For college freshman seeking an alternative to enrolling at a traditional university during the pandemic, the higher education company Verto Education on Thursday announced the launch of a new program that will blend online and in-person learning.
The new program, called the Global Impact Year, was created in response to changing demands from college students for an alternative opportunity to enrolling in online classes from traditional universities that pivoted to remote instruction during the pandemic, Mitch Gordon, co-founder and president of Verto Education, told EdScoop.
According to a recent survey, nearly 75% of students believe the majority of their classes will still be conducted online next semester and more than 90% do not want to pay full tuition for an online semester.
Created in partnership with the educational group the Minerva Project, the yearlong program — which will cost as little as $10,000 for the year, compared to the average cost of college tuition at $30,000 a year, according to the Department of Education — focuses on teaching students critical thinking and life skills, like time management and financial literacy.
Students will begin their first semester in a virtual format, with four classes being taught through online lectures. Classes include truth in American politics, critical and creative thinking, global health and life skills, which will teach students skills like study habits, time management and financial literacy.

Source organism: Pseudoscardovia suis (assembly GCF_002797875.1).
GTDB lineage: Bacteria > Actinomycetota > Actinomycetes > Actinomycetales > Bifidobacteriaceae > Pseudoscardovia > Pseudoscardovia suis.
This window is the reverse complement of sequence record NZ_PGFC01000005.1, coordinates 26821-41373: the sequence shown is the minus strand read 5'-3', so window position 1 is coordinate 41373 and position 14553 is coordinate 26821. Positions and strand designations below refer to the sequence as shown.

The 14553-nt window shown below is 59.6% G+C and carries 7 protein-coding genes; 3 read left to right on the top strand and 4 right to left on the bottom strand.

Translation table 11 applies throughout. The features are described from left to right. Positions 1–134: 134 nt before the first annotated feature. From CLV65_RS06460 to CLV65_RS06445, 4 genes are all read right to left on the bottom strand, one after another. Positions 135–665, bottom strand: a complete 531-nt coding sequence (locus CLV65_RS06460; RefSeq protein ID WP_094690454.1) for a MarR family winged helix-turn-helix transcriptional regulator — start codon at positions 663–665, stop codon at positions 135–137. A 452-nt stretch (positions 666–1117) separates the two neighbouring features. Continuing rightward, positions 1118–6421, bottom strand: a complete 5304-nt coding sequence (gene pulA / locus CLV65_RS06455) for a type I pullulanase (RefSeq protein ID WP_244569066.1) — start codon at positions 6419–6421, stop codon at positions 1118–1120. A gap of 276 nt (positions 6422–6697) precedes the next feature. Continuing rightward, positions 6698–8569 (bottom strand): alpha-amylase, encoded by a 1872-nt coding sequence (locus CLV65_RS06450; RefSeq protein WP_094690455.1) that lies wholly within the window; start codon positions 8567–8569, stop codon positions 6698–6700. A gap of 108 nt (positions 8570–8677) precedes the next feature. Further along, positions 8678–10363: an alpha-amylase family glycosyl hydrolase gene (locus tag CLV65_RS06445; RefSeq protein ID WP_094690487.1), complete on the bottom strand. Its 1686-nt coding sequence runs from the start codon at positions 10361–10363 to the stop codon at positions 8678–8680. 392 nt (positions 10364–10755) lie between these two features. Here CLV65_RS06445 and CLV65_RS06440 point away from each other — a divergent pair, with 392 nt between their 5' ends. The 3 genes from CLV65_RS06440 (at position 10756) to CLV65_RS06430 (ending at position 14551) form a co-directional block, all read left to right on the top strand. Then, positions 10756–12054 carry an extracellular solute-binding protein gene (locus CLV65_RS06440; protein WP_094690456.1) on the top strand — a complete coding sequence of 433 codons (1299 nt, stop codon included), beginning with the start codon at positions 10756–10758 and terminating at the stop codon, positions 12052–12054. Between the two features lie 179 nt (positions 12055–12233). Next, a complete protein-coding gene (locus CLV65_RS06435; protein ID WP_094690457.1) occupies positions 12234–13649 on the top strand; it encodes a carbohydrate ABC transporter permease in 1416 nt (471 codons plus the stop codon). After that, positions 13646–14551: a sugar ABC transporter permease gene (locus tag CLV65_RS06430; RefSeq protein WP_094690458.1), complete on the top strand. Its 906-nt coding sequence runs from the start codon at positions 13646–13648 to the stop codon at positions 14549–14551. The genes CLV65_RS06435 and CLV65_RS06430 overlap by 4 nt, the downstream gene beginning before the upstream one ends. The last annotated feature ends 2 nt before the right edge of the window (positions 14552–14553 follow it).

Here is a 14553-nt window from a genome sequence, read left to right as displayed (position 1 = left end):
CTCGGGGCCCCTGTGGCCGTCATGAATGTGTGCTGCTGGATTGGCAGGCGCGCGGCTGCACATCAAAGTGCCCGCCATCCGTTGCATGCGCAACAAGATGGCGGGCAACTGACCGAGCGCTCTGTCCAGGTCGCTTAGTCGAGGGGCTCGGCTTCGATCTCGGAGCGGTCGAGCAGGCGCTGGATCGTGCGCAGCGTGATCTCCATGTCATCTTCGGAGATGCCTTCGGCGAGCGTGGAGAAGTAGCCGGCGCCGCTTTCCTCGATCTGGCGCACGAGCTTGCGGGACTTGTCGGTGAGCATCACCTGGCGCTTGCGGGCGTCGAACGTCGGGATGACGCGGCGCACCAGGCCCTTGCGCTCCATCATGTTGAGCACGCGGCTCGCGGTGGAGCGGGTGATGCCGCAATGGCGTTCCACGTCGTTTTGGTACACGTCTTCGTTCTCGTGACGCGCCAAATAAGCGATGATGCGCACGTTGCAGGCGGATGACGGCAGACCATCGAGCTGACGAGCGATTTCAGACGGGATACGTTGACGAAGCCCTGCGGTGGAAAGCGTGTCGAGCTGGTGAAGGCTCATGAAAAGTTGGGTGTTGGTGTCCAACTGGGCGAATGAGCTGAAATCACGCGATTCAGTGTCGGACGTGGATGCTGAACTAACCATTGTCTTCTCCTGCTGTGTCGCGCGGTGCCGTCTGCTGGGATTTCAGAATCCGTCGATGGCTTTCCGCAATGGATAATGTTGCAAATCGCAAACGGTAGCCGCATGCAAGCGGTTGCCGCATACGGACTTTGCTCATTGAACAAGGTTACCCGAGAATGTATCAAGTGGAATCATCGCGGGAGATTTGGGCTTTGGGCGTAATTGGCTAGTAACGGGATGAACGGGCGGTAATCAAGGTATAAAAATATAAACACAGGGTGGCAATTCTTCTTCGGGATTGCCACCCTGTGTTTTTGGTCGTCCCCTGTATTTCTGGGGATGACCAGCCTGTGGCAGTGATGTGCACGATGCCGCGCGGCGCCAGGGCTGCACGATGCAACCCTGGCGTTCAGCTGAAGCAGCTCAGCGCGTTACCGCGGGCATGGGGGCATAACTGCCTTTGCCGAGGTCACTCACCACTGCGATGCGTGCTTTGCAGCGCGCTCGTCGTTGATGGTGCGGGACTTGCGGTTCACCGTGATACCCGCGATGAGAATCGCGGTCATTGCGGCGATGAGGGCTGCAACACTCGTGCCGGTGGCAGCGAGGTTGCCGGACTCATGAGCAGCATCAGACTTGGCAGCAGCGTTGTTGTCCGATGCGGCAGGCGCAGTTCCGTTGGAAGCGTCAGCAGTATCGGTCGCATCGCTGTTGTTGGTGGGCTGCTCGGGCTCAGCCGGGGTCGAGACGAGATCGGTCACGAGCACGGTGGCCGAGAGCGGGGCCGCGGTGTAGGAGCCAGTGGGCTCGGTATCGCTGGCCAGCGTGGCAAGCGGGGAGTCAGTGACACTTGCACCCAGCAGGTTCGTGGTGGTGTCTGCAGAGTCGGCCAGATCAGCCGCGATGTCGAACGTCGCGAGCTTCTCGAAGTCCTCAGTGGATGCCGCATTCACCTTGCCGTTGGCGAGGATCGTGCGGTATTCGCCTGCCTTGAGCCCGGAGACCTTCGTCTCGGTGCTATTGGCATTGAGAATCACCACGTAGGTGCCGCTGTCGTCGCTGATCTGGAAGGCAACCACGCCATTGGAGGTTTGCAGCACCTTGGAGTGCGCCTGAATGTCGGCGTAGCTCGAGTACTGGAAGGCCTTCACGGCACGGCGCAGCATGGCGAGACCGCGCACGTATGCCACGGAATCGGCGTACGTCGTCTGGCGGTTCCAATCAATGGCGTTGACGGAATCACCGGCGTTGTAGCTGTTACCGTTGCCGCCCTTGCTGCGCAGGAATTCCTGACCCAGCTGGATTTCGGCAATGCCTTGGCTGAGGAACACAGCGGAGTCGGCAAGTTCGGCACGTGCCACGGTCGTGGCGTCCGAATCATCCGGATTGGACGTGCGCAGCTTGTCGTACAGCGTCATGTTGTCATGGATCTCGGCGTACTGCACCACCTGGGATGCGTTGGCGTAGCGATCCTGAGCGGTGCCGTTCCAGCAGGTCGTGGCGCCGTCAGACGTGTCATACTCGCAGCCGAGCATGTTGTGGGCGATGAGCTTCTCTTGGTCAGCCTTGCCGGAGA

In the second semester of the program, students will study abroad in locations that include New Zealand, Spain, London, Costa Rica and Hawaii, taking classes like European history, world literature, international business and environmental science. Although the pandemic is currently limiting travel, Gordon said he has “a high degree of confidence” students will be able to resume in-person study abroad programs in the spring.
Students accepted into Verto’s program will be able to earn up to 16 credit hours a semester, which will transfer to one of Verto’s 45 partner universities, including William & Mary, the University of Oregon, and the University of Tennessee at Knoxville, and count as their first-year class requirements.